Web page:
Today is the 10th Anniversary of iTunes. What started as a way to legally download music has morphed into a digital giant. On April 28, 2003, there were 200,000 songs available to download for 99¢ each. Today the numbers are mind-numbing (over 20 billion songs sold), and of course the available downloads include not only music, but also apps, movies, books, music videos, and so much more.
What was life like before iTunes? I’m sure there are some youngsters of today who can’t even imagine a world without music-on-demand.
I am old enough to remember a stack of 45′s on a record player.
You’d grab a pile of records, order them as you’d like to hear them (the original playlist? ) and then load them on the spindle. Each record would play, and then another would drop, and so on. The spindle, however, was a lot smaller than the opening on those 45′s, so we needed an adapter. I’m guessing that if we showed one of these gadgets to random people on the street, there would be many many folks (especially those under a certain age) who would have absolutely no idea what this plastic gizmo is used for.
We graduated from 45′s to LPs (a long playing record). As a teenager in the 60′s, I gathered quite a large collection of these LP albums. That collection still sits in my basement… full of the Beatles, Simon and Garfunkel, the Four Seasons, the Who, the Doors, Peter Paul and Mary, the Rolling Stones, the Beach Boys, the Mamas and the Papas… so much music! And so clearly “then”. I wonder how the teenagers of today will hold on to their music memories? Certainly this boatload of albums is a physical reminder for me. Will the digital collection be as powerful?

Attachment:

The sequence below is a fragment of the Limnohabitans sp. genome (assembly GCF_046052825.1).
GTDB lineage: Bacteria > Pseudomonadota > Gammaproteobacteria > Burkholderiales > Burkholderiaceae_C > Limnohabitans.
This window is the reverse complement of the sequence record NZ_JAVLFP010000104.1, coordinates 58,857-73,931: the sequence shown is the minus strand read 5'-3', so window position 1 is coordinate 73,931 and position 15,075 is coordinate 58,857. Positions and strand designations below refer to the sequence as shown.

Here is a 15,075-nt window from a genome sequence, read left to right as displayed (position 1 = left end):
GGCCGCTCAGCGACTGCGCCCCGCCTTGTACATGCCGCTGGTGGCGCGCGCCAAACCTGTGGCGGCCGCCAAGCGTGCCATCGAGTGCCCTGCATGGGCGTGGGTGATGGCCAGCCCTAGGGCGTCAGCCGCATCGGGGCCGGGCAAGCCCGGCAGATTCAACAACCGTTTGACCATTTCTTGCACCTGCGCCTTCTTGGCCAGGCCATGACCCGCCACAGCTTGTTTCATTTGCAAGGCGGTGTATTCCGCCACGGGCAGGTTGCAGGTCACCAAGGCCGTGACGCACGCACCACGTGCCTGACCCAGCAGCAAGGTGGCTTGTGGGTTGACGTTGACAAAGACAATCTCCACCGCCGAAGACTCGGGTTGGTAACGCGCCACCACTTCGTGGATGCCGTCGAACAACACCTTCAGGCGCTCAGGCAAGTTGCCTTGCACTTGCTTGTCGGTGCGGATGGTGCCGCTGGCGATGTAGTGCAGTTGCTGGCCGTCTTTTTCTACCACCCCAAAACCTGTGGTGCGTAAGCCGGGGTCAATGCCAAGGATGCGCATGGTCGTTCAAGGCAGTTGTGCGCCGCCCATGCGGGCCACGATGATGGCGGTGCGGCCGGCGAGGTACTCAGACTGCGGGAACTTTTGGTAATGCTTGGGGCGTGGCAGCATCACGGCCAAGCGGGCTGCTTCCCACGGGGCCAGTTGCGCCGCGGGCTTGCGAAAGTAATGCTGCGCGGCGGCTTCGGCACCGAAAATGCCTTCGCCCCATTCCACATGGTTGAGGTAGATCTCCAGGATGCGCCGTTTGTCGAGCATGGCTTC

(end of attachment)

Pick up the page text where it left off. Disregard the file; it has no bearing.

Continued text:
photo credit: NPR
After LPs the big innovation was the 8 track tape
. These were huge clunky plastic cartridges with the new ability to choose
a song to hear, rather than having to listen to all of them in order (as you did on an LP). However, a frequent complaint was that as you listened to one song, you could faintly hear another in the background. And, of course, you had to buy the whole album. And it would jam up. And the cases would crack. In general, 8 tracks were not the best way to do music. However, for teenagers they were great since you could have an 8 track player installed in your car and listen to your music as you drove. That gave it a “wow” factor.
Gradually the compact cassette took over. I remember the thrill of being able to bring my “own” music into the car with me. It was very common to copy LPs to cassettes, even making your own ‘mix tapes’. Many home stereo systems included a cassette player/recorder so that you could copy record-to-tape or even tape-to-tape. We still have our big old dinosaur LP-cassette ‘machine’ down in the basement. I’ve included this picture, cobwebs and all.
photo credit: wikipedia
Then came the compact discs
. I really thought that was the ultimate. Couldn’t get better than that.
But now CDs are yesterday’s news. Just ask a young person. They aren’t buying them.
It’s all digital now. And to me, this seems like “the end.” But of course it won’t be the end. There will be something else. I wonder what it will be?